“It’s time to question laws that senselessly expand the concept of self-defense,” he said. “These laws try to fix something that was never broken.”
ORLANDO, Fla.— In perhaps his starkest terms yet, Attorney General Eric Holder on Tuesday condemned the controversial stand your ground laws that initially prevented police from arresting George Zimmerman in the shooting death of Trayvon Martin.
“We must stand our ground to ensure that our laws reduce violence and take a hard look at laws that contribute to more violence than they prevent,” Holder told an audience at the NAACP national convention in Orlando.
“It’s time to question laws that senselessly expand the concept of self-defense,” he said. “These laws try to fix something that was never broken.” Holder went further suggesting that they can perhaps encourage “violent situations to escalate in public. Such laws undermine public safety.”
Holder said the laws have resulted in a long list of tragedies that “unfortunately has victimized too many who are innocent.”
Zimmerman shot and killed Martin, an unarmed 17-year-old in a gated community in Sanford, about 30 miles north of Orlando. Zimmerman claimed he shot the teen in self-defense after Martin attacked him.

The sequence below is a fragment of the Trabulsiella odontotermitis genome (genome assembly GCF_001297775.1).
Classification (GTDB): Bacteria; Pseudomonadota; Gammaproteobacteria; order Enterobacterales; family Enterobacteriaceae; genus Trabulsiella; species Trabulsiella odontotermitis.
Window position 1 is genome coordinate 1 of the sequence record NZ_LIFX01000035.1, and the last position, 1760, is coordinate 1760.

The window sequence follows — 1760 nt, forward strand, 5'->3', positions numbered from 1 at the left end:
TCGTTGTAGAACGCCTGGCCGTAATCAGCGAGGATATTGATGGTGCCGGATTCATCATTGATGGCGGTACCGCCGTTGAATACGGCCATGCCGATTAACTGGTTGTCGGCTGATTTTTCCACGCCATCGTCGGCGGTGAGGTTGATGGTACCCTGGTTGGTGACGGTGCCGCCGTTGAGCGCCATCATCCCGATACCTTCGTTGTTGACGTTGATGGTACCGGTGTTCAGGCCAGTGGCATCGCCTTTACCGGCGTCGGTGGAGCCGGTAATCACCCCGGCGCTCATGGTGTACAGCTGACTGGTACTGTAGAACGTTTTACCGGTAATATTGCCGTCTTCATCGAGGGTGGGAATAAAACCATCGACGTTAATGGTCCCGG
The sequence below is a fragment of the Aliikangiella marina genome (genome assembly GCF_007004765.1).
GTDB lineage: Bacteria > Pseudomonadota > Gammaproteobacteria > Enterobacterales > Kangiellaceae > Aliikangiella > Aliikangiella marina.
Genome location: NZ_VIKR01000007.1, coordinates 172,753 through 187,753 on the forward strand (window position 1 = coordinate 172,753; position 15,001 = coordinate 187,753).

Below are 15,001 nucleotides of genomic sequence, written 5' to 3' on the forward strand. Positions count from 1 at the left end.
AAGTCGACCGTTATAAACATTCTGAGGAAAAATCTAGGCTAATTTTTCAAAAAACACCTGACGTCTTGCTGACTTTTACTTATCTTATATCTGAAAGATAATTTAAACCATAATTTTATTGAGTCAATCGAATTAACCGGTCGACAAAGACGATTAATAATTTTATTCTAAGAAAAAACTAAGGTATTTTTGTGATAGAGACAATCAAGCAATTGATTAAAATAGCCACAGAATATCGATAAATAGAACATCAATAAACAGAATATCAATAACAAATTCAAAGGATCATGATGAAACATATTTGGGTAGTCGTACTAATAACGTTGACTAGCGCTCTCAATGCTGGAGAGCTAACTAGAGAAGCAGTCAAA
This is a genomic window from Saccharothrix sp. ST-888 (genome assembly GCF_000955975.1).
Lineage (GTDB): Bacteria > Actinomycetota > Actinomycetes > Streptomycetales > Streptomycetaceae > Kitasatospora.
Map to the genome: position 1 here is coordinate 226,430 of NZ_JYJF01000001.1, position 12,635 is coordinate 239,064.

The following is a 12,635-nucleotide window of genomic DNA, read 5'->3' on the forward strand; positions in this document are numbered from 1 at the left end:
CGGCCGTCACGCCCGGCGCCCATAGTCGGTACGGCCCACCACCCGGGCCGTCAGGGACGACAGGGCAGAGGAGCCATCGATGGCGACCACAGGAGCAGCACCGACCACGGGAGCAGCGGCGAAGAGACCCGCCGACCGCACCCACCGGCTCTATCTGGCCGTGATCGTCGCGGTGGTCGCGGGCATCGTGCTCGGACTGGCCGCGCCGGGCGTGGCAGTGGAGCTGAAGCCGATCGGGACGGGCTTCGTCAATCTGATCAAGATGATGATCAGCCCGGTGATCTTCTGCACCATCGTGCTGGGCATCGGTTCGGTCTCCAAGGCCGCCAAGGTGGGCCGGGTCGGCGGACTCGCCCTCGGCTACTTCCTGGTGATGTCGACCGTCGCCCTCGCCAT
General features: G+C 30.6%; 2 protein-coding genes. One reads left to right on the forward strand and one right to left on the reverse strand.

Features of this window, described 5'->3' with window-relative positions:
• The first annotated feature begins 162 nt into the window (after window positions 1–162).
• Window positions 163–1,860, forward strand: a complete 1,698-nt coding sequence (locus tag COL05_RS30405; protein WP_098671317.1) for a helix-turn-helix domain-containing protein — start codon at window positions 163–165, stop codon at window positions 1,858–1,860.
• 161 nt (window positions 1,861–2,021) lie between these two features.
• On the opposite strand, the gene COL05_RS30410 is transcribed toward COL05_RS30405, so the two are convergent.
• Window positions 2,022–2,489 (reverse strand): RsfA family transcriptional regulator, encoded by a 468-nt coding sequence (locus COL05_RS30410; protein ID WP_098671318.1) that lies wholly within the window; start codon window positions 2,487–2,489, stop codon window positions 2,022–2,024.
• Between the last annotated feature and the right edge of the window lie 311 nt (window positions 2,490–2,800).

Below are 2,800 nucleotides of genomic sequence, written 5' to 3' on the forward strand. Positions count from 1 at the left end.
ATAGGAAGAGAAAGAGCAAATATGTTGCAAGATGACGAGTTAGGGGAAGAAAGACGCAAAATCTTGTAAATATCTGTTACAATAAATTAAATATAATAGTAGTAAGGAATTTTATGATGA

Police initially declined to arrest Zimmerman citing the state’s Stand Your Ground laws which give wide discretion in the use of deadly force. Zimmerman was arrested 44 days after the shooting and charged with second-degree murder. The shooting and Zimmerman’s slow arrest sparked national outrage. On Saturday, a jury found Zimmerman not guilty of all charges. Zimmerman did not invoke the Stand Your Ground law in his defense.
In the months after Martin’s death, Gov. Rick Scott formed a state-wide panel to examine the stand your ground laws, which were passed in 2005 by a vast majority, including state Democrats and Republicans. The panel later urged no major changes to the law.
Holder strong statement comes as the NAACP and other groups are pushing the Justice Department to investigate whether Zimmerman may have committed any civil rights abuses against Martin. In the weeks after Martin’s death in February, 2012, the department opened an investigation but stepped aside to allow state and local law enforcement officials to take the lead.
“I know the NAACP and its members are deeply and rightly concerned about this case,” he said. “This afternoon I want to assure you of two things. I am concerned about his case. And as we confirmed last spring the Justice Department has an open investigation into it.”
Following Holder’s speech, NAACP President Ben Jealous said he was hopeful and encouraged by Holders comments about the investigation into Martin’s death and the condemnation of stand your ground laws, both issues the NAACP has championed.
“Investigating the circumstances surrounding Trayvon Martin’s death and challenging those who would suppress the vote are top priorities for the U. S. Department of justice, we heard what we were hoping to hear today.”